“We want to help people to have an appreciation for the difference between somebody who was deadbeat, meaning they had funds, they have the obligation to pay financially for their children, they had the means to do it. And for whatever reason they choose not to do and not to pay,” said Joe Jones of the Center for Urban Families, “versus another group of dads who are low income, who are simply dead broke, and they have an obligation to pay, they want to pay, they don’t have the means to do so.”

While there is mention of higher income individuals in the report, there is no explicit discussion of how child support orders can impact people with lower income — particularly when the orders exceed their means. 

This data —  which is often used by other federal agencies and officials to determine funding and resource allocation — serves as a good starting point for learning about the receipt of child support payments but needs additional work to have true impact, according to Jones, the founder and CEO of the Maryland-based community center. 

For starters, the report could have practical influence if used by state officials, for example the National Conference of State Legislatures, to reform some child support policies. 

“The one thing you don’t want to do is to have a child support order so outlandish that it makes a person destitute because it strips that person of all their income,” Jones said. “We were able to get signed into law, the self sufficiency reserve, which basically says you can only create a child support order based on documented income. So that practice is no longer allowable, because it’s a law.”

“But you think about the amount of debt that has accrued over time, and whether or not it’s in a community’s best interest, to allow a population of people to have that level of debt that can never be collected,” he said.

Restricted zoning harms communities of color, experts say

WASHINGTON – Restrictive zoning policies are a chief force behind the nation’s continued housing shortage, experts said at a Bipartisan Policy Center panel on Tuesday.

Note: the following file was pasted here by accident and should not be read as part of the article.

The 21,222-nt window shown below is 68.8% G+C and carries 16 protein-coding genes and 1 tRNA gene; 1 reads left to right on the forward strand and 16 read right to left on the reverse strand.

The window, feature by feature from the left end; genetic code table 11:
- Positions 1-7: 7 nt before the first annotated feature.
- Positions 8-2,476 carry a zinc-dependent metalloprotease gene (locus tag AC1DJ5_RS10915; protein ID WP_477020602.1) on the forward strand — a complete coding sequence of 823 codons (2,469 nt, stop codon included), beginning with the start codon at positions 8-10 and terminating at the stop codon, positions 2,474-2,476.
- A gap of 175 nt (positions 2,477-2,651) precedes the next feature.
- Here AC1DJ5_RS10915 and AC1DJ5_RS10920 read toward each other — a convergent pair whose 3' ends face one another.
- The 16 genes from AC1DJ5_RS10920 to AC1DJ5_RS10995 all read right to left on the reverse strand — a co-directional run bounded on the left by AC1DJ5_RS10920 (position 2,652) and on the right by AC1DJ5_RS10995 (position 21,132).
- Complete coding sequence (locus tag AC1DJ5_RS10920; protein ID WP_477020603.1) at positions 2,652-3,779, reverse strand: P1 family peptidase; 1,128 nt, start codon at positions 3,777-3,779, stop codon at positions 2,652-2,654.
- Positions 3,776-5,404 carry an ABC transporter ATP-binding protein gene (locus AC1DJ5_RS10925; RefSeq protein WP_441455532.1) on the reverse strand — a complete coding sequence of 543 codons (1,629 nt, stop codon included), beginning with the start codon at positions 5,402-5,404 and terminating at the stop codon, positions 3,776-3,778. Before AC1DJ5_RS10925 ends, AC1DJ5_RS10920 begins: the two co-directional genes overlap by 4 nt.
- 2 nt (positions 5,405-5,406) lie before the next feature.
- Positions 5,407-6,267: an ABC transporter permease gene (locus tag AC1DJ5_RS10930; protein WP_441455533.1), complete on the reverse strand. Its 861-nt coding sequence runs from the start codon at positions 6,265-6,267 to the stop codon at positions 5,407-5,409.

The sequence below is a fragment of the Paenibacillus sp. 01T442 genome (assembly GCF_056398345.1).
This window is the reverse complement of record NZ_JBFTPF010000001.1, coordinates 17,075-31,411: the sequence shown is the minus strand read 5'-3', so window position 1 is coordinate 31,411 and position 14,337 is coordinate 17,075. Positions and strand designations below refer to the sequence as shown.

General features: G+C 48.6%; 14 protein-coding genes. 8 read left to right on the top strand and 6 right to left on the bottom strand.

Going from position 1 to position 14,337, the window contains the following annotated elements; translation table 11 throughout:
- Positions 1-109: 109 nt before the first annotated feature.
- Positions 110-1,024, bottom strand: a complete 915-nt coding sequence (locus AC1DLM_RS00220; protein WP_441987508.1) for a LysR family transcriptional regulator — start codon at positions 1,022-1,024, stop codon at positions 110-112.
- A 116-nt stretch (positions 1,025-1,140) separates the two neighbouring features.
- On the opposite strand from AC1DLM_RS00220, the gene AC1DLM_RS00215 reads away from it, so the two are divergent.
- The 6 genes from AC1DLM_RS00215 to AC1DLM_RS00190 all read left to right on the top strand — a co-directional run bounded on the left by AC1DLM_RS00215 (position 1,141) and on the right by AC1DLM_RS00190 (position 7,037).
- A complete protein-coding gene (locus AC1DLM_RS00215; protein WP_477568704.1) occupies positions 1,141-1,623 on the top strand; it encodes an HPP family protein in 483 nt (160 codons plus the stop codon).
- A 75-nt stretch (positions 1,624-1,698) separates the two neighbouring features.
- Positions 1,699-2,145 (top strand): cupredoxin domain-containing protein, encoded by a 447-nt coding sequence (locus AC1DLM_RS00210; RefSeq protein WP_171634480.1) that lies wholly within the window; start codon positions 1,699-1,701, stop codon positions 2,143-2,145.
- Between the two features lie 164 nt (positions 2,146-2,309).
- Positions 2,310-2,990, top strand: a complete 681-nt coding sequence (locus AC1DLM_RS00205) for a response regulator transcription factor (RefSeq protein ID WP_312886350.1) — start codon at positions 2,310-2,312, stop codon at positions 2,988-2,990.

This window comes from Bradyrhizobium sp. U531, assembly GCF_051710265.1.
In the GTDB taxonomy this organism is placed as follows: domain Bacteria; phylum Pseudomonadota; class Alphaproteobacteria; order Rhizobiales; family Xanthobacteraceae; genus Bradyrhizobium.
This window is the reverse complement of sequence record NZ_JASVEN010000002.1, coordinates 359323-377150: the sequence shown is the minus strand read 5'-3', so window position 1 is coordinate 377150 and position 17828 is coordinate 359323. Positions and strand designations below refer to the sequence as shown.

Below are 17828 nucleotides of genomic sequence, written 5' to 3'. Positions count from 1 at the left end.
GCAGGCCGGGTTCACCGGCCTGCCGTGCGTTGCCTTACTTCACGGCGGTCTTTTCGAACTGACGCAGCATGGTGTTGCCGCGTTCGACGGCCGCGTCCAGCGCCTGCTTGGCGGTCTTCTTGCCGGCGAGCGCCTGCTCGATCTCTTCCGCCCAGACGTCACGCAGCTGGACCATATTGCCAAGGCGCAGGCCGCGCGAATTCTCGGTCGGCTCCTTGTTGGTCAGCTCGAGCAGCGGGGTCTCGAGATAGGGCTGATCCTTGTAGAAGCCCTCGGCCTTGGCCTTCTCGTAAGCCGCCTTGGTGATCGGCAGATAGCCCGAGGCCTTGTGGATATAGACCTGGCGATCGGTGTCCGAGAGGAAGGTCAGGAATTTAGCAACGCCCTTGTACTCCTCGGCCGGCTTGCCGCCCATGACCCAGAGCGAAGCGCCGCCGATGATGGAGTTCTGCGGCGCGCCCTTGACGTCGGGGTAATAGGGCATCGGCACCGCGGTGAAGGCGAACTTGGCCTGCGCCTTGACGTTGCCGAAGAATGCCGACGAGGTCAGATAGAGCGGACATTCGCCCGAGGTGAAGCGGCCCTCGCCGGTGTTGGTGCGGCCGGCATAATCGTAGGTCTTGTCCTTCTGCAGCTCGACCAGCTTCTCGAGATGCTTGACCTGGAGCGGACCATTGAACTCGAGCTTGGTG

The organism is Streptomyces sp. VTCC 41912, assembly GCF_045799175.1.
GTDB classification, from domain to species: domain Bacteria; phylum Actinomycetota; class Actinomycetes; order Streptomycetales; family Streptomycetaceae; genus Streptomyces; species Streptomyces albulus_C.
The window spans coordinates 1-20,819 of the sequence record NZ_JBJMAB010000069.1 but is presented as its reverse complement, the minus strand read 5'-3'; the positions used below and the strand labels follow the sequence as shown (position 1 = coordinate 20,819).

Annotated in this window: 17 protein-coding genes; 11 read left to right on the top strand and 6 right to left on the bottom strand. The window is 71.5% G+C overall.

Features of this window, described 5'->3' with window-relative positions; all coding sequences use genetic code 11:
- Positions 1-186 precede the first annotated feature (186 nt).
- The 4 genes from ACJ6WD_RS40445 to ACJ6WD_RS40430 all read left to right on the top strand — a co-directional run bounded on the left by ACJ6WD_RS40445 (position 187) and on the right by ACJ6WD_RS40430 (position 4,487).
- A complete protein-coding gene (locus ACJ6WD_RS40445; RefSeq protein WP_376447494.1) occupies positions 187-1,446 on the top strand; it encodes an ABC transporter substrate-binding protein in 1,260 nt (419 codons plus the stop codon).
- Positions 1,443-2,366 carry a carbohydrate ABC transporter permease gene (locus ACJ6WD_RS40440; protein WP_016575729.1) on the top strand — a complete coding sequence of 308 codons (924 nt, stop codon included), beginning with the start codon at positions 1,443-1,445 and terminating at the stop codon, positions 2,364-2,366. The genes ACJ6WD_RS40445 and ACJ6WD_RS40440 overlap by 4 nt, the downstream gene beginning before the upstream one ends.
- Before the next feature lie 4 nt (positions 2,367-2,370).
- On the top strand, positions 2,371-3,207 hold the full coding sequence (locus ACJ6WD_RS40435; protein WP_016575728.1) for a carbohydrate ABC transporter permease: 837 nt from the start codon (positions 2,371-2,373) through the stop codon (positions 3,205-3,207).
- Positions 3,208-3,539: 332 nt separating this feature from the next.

“We are experiencing the longest economic expansion in history (and) at the same time, seeing the fewest units produced on record,” said Up for Growth CEO Mike Kingsella. 

According to the legislative advocacy organization’s 2018 report, from 2000 to 2015, the U.S. fell 7.3 million homes short of meeting housing needs. This means that for every 10 new households formed, the housing market has only responded with approximately seven new homes, Kingsella said. 

“We have systematically under-produced housing relative to housing needs,” he added. 

This is due in part to exclusionary zoning, or policies made with the intent to exclude and separate housing uses, according to Kingsella. 

Studies show that these policies that restrict low-cost, high-density housing can act as “geographical segregation” by disproportionately impacting low-income people and communities of color. While wealthy, often white families, can live in ideal neighborhoods with ample access to transportation and other amenities, little affordable options push others out. 

“The originators of many of these policies had the segregation of not only real estate and housing types in mind, but also the folks that inhabit it,” Kingsella said. “(It’s) really an exclusionary and dark park of our nation’s land use in housing market history.”